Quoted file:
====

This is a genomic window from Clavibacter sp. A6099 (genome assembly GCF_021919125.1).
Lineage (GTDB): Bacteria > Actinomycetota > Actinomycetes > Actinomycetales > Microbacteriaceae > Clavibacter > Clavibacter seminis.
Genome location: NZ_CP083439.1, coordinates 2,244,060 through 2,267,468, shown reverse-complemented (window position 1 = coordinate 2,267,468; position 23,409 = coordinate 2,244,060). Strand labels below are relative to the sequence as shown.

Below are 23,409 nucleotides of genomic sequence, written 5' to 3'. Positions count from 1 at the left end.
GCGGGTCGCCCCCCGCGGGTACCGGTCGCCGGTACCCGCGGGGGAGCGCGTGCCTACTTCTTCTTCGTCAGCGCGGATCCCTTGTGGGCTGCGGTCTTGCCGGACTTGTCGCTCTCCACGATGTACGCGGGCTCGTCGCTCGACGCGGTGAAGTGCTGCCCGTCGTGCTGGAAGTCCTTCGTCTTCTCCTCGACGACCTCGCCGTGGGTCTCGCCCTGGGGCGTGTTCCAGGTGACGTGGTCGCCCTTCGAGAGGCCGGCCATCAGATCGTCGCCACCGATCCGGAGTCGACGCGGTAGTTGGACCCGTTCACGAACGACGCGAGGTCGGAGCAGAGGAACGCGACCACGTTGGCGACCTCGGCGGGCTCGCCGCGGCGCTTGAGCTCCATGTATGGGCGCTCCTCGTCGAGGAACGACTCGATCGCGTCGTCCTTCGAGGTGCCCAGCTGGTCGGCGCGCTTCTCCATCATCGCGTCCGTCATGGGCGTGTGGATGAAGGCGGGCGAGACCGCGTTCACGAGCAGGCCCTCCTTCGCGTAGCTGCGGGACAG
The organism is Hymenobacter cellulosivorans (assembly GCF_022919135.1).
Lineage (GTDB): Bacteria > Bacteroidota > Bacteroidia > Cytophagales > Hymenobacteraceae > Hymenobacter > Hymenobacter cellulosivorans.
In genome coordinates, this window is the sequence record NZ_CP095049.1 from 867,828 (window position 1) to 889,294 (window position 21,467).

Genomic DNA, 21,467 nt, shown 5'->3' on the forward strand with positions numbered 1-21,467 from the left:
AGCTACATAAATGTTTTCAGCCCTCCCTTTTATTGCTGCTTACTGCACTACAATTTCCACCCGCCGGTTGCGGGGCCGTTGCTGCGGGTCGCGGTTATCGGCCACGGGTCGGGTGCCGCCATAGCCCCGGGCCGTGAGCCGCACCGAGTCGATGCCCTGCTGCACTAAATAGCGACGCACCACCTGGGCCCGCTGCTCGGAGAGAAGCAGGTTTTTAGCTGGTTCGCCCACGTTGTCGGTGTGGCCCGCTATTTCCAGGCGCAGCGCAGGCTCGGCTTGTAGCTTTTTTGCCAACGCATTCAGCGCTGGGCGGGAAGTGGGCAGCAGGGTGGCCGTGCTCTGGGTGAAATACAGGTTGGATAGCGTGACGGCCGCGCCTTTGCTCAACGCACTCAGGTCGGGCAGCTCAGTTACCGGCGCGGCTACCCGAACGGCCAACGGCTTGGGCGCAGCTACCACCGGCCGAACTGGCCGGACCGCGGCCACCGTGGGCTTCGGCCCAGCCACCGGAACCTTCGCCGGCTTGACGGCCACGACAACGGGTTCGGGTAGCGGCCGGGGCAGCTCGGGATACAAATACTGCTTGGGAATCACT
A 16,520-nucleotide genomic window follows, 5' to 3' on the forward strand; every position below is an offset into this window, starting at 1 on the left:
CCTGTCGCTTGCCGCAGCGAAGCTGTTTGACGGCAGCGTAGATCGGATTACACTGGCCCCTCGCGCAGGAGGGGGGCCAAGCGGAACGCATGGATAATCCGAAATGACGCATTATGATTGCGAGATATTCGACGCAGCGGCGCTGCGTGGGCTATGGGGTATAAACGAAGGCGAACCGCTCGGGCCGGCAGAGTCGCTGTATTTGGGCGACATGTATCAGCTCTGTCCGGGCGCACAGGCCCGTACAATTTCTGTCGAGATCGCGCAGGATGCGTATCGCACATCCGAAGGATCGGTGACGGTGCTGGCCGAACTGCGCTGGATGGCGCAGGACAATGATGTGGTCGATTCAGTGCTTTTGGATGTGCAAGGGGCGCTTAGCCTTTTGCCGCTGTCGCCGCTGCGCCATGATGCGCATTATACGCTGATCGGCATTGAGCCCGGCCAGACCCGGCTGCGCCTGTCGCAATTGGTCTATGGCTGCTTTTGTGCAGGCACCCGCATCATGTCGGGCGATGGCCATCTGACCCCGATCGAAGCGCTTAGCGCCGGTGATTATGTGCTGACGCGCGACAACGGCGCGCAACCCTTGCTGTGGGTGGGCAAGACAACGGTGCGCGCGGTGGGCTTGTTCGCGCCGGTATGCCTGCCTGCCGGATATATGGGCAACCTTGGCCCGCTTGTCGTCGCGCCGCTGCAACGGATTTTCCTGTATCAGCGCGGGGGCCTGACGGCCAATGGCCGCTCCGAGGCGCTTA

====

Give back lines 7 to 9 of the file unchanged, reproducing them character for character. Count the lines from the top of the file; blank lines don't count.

Lineage (GTDB): Bacteria > Bacteroidota > Bacteroidia > Cytophagales > Hymenobacteraceae > Hymenobacter > Hymenobacter cellulosivorans.
In genome coordinates, this window is the sequence record NZ_CP095049.1 from 867,828 (window position 1) to 889,294 (window position 21,467).

Genomic DNA, 21,467 nt, shown 5'->3' on the forward strand with positions numbered 1-21,467 from the left: